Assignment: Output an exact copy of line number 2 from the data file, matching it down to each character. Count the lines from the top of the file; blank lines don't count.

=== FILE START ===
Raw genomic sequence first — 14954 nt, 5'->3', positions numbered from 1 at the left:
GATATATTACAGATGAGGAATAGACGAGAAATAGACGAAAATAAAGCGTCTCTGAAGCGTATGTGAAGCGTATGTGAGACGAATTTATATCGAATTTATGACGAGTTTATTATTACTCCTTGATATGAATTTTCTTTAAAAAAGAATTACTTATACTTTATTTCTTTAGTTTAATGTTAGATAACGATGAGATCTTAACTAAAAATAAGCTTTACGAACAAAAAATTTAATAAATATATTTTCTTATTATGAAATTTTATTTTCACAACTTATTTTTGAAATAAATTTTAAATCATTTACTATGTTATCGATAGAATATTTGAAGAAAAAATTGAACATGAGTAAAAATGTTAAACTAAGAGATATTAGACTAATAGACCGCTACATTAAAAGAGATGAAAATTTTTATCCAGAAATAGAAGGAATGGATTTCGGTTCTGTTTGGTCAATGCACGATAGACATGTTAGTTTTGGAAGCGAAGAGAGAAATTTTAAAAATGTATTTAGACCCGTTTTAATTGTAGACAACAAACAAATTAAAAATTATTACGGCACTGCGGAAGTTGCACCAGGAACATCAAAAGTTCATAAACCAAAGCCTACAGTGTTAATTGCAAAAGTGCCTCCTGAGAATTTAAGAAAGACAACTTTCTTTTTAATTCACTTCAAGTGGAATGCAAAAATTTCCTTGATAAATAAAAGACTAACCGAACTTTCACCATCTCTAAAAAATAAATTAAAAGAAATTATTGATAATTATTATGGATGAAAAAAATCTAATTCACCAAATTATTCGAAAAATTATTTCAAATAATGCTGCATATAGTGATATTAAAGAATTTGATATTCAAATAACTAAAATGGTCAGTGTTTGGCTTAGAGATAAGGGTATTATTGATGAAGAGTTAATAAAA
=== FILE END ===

GATATATTACAGATGAGGAATAGACGAGAAATAGACGAAAATAAAGCGTCTCTGAAGCGTATGTGAAGCGTATGTGAGACGAATTTATATCGAATTTATGACGAGTTTATTATTACTCCTTGATATGAATTTTCTTTAAAAAAGAATTACTTATACTTTATTTCTTTAGTTTAATGTTAGATAACGATGAGATCTTAACTAAAAATAAGCTTTACGAACAAAAAATTTAATAAATATATTTTCTTATTATGAAATTTTATTTTCACAACTTATTTTTGAAATAAATTTTAAATCATTTACTATGTTATCGATAGAATATTTGAAGAAAAAATTGAACATGAGTAAAAATGTTAAACTAAGAGATATTAGACTAATAGACCGCTACATTAAAAGAGATGAAAATTTTTATCCAGAAATAGAAGGAATGGATTTCGGTTCTGTTTGGTCAATGCACGATAGACATGTTAGTTTTGGAAGCGAAGAGAGAAATTTTAAAAATGTATTTAGACCCGTTTTAATTGTAGACAACAAACAAATTAAAAATTATTACGGCACTGCGGAAGTTGCACCAGGAACATCAAAAGTTCATAAACCAAAGCCTACAGTGTTAATTGCAAAAGTGCCTCCTGAGAATTTAAGAAAGACAACTTTCTTTTTAATTCACTTCAAGTGGAATGCAAAAATTTCCTTGATAAATAAAAGACTAACCGAACTTTCACCATCTCTAAAAAATAAATTAAAAGAAATTATTGATAATTATTATGGATGAAAAAAATCTAATTCACCAAATTATTCGAAAAATTATTTCAAATAATGCTGCATATAGTGATATTAAAGAATTTGATATTCAAATAACTAAAATGGTCAGTGTTTGGCTTAGAGATAAGGGTATTATTGATGAAGAGTTAATAAAA